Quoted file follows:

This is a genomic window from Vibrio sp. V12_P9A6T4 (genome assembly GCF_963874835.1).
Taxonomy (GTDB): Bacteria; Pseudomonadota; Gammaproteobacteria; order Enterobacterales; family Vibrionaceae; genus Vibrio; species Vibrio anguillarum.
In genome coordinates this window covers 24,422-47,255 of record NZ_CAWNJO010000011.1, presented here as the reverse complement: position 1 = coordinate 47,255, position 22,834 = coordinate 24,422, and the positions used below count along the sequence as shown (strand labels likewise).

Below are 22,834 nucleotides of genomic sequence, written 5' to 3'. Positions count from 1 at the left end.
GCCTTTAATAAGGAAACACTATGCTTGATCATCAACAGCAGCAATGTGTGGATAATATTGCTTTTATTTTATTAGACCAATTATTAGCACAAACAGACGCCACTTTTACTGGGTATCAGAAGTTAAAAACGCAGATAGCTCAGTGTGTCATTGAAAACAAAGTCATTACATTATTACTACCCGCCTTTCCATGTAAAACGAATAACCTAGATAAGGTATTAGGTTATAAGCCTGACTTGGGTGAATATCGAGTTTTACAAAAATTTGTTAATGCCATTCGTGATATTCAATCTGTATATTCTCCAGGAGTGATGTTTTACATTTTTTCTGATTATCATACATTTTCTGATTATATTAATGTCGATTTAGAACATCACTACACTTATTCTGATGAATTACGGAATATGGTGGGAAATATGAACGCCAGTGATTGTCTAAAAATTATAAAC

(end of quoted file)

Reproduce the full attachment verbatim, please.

This is a genomic window from Vibrio sp. V12_P9A6T4 (genome assembly GCF_963874835.1).
Taxonomy (GTDB): Bacteria; Pseudomonadota; Gammaproteobacteria; order Enterobacterales; family Vibrionaceae; genus Vibrio; species Vibrio anguillarum.
In genome coordinates this window covers 24,422-47,255 of record NZ_CAWNJO010000011.1, presented here as the reverse complement: position 1 = coordinate 47,255, position 22,834 = coordinate 24,422, and the positions used below count along the sequence as shown (strand labels likewise).

Below are 22,834 nucleotides of genomic sequence, written 5' to 3'. Positions count from 1 at the left end.
GCCTTTAATAAGGAAACACTATGCTTGATCATCAACAGCAGCAATGTGTGGATAATATTGCTTTTATTTTATTAGACCAATTATTAGCACAAACAGACGCCACTTTTACTGGGTATCAGAAGTTAAAAACGCAGATAGCTCAGTGTGTCATTGAAAACAAAGTCATTACATTATTACTACCCGCCTTTCCATGTAAAACGAATAACCTAGATAAGGTATTAGGTTATAAGCCTGACTTGGGTGAATATCGAGTTTTACAAAAATTTGTTAATGCCATTCGTGATATTCAATCTGTATATTCTCCAGGAGTGATGTTTTACATTTTTTCTGATTATCATACATTTTCTGATTATATTAATGTCGATTTAGAACATCACTACACTTATTCTGATGAATTACGGAATATGGTGGGAAATATGAACGCCAGTGATTGTCTAAAAATTATAAAC